Jordan (27m 45s):
Yeah, absolutely. I couldn't agree more. It's quite interesting because obviously when COVID hit, everyone kind of looked at that and went "Well, that's kind of your ultimate black swan", right? Whereas Taleb himself is kind of on the record, you know, he's actually quite annoyed that people can say COVID is a black swan because actually anyone that's studied their history should know that not only can pandemics happen, but that they will happen. Right? But whilst I sympathize with his point, I also sympathize with the point that actually now COVID is a black swan because you know, saying something can happen is also kind of meaningless if you have no idea about when it's going to happen. Which to be fair, with COVID I don't think many people could have predicted that it was going to hit in 2020 and it was going to have the impact that it has.
Jordan (28m 29s):
So whilst I think his work is very interesting and the points that he made are very relevant for investors. I sort of also sympathize with those that perhaps don't see black swans as rigidly defined as he might. Maybe that's the black swan for him: that not everyone's going to agree with his definition of black swans. But yeah, look, I think it's, you know, it's an important thing for investors to sort of keep in mind when they're looking at their portfolio is to kind of go, well, what am I not protected against? And maybe it's not a black swan, because again, by Taleb's definition, you can't even foresee what that would be. Right? But there are plenty of things you can foresee that would happen. So, you know, a stock market crash is one, right? They happen. We know they happened.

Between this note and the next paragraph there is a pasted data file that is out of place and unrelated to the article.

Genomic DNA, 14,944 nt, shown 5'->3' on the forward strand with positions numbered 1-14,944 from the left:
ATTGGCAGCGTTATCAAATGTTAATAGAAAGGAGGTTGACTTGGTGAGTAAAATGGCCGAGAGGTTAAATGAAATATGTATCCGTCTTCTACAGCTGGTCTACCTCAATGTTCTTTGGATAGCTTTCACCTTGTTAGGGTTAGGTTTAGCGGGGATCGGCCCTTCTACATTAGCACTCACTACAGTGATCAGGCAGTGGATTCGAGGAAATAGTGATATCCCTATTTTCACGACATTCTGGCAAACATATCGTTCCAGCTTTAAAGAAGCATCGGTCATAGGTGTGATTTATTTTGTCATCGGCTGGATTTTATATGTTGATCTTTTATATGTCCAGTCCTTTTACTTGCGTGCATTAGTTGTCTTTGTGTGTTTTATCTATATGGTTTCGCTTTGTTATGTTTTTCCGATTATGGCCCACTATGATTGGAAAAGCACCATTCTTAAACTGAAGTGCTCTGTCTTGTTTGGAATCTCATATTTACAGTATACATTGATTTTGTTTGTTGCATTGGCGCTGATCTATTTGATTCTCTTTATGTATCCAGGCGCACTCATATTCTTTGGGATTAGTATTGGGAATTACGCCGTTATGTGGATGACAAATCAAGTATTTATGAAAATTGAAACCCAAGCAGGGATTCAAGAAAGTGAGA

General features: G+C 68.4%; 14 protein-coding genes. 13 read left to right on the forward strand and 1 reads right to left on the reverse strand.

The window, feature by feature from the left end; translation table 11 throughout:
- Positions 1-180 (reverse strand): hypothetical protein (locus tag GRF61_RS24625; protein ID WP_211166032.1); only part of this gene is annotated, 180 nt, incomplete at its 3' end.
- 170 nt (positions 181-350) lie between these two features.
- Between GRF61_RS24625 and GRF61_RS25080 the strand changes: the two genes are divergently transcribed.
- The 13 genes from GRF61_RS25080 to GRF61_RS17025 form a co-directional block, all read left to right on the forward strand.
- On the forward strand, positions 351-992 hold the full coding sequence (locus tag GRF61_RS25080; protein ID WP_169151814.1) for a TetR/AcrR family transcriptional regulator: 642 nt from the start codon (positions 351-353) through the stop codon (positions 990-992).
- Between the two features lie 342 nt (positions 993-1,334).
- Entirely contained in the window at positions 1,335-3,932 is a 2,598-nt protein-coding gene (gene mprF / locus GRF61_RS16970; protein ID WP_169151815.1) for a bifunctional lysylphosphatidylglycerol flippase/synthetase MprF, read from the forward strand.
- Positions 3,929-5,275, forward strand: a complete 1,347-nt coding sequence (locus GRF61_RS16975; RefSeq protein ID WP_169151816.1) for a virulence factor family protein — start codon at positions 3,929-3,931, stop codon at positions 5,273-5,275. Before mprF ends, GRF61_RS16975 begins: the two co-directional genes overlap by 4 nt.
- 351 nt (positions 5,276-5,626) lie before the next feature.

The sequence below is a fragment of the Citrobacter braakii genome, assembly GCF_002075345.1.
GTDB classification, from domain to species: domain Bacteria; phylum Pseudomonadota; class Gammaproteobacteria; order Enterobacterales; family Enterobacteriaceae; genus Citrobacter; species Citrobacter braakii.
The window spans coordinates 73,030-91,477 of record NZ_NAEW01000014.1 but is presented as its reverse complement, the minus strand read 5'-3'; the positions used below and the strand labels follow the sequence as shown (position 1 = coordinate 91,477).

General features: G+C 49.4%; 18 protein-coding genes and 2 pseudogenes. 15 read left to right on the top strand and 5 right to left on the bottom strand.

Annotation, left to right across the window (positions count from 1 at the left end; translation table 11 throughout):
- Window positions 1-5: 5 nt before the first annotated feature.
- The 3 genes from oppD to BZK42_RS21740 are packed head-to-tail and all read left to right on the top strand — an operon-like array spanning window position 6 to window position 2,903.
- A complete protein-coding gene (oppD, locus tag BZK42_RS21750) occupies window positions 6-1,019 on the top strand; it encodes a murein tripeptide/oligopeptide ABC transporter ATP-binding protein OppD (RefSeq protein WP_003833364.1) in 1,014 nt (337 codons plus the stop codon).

Jordan (29m 10s):
They've happened three times in the last 20 years. Higher inflation, again, to move from Taleb to Donald Rumsfeld, that's a known known that those things can happen and do happen in markets. And indeed you could say they happen in exactly the kind of environments we're heading towards or are largely in now. So it doesn't mean it will happen. But those to me are two things that investors should look at and go, "Well, all right. If I was in my portfolio, is it going to hold up well, if there's another major market crash? Is it going to hold up well if there's a period of it, doesn't have to be hyperinflation or stagflation like some people hypothesise, but what if we do just enter a period where inflation averages 4% per annum for the next 10 weeks, right?
Jordan (29m 52s):